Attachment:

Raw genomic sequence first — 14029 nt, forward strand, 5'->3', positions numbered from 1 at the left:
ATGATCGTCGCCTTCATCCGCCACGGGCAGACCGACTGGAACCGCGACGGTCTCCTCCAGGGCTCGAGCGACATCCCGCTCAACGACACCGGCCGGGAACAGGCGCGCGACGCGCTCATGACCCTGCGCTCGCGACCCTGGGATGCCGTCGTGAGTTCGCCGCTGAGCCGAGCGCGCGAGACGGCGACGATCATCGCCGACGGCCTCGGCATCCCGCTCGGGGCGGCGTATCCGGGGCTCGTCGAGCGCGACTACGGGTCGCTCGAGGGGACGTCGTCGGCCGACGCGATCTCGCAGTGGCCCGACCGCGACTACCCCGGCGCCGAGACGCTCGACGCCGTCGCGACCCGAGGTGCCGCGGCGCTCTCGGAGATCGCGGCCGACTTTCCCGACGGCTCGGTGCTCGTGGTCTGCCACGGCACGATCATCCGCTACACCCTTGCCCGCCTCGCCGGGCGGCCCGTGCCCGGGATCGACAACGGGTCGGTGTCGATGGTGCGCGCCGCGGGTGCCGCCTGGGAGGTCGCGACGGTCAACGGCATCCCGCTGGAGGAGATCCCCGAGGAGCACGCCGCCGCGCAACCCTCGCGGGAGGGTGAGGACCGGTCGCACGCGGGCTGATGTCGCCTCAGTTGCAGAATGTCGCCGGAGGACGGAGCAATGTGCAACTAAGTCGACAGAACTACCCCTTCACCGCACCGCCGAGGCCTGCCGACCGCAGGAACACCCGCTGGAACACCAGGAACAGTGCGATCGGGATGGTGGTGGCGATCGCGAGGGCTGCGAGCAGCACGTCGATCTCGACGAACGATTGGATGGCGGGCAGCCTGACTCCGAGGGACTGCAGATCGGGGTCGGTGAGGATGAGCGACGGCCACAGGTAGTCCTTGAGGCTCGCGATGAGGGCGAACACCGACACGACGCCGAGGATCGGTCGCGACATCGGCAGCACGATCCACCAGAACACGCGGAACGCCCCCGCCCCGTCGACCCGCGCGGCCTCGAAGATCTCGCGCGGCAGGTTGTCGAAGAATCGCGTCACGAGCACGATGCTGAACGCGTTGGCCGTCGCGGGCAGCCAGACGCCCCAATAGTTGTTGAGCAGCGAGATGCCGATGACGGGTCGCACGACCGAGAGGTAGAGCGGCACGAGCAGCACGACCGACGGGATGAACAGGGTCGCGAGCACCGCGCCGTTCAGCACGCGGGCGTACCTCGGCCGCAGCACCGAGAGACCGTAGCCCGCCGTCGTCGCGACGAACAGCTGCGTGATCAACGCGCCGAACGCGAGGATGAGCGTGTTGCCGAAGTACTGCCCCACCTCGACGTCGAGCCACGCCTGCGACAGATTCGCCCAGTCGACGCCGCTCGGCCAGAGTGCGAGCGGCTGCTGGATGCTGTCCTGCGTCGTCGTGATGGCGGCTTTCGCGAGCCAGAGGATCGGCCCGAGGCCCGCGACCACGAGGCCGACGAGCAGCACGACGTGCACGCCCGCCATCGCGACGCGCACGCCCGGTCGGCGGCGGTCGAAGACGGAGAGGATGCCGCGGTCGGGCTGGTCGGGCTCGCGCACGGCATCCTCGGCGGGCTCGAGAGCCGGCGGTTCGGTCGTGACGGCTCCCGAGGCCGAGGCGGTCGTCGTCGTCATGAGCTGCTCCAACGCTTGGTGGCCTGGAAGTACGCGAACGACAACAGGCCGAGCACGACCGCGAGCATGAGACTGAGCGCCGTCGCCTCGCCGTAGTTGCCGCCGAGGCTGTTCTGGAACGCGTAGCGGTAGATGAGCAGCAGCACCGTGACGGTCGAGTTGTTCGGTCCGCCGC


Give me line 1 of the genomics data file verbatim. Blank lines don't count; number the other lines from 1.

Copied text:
Raw genomic sequence first — 14029 nt, forward strand, 5'->3', positions numbered from 1 at the left: